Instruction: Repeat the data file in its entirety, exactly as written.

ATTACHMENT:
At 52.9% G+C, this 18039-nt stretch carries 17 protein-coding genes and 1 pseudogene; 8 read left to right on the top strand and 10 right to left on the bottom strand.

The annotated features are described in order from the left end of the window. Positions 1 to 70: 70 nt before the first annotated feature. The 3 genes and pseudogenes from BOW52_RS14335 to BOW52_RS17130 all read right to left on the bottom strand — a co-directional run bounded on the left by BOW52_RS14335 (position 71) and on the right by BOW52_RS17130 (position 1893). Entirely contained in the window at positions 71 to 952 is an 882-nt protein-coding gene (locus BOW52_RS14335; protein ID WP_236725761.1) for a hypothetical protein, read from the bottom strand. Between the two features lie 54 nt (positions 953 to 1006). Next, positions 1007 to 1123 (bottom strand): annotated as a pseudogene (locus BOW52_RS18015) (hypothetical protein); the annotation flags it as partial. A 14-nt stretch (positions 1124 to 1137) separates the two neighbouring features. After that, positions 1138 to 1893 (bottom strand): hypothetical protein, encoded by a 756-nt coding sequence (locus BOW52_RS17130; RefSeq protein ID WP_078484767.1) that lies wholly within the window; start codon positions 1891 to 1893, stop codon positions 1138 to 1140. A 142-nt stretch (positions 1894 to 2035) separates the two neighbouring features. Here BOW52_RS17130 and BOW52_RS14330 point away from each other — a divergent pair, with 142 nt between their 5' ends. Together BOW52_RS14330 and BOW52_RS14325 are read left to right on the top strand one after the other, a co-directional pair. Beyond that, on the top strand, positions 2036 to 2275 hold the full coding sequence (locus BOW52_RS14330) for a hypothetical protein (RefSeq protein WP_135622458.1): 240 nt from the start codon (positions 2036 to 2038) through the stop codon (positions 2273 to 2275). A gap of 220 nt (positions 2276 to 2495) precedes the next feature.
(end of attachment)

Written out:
At 52.9% G+C, this 18039-nt stretch carries 17 protein-coding genes and 1 pseudogene; 8 read left to right on the top strand and 10 right to left on the bottom strand.

The annotated features are described in order from the left end of the window. Positions 1 to 70: 70 nt before the first annotated feature. The 3 genes and pseudogenes from BOW52_RS14335 to BOW52_RS17130 all read right to left on the bottom strand — a co-directional run bounded on the left by BOW52_RS14335 (position 71) and on the right by BOW52_RS17130 (position 1893). Entirely contained in the window at positions 71 to 952 is an 882-nt protein-coding gene (locus BOW52_RS14335; protein ID WP_236725761.1) for a hypothetical protein, read from the bottom strand. Between the two features lie 54 nt (positions 953 to 1006). Next, positions 1007 to 1123 (bottom strand): annotated as a pseudogene (locus BOW52_RS18015) (hypothetical protein); the annotation flags it as partial. A 14-nt stretch (positions 1124 to 1137) separates the two neighbouring features. After that, positions 1138 to 1893 (bottom strand): hypothetical protein, encoded by a 756-nt coding sequence (locus BOW52_RS17130; RefSeq protein ID WP_078484767.1) that lies wholly within the window; start codon positions 1891 to 1893, stop codon positions 1138 to 1140. A 142-nt stretch (positions 1894 to 2035) separates the two neighbouring features. Here BOW52_RS17130 and BOW52_RS14330 point away from each other — a divergent pair, with 142 nt between their 5' ends. Together BOW52_RS14330 and BOW52_RS14325 are read left to right on the top strand one after the other, a co-directional pair. Beyond that, on the top strand, positions 2036 to 2275 hold the full coding sequence (locus BOW52_RS14330) for a hypothetical protein (RefSeq protein WP_135622458.1): 240 nt from the start codon (positions 2036 to 2038) through the stop codon (positions 2273 to 2275). A gap of 220 nt (positions 2276 to 2495) precedes the next feature.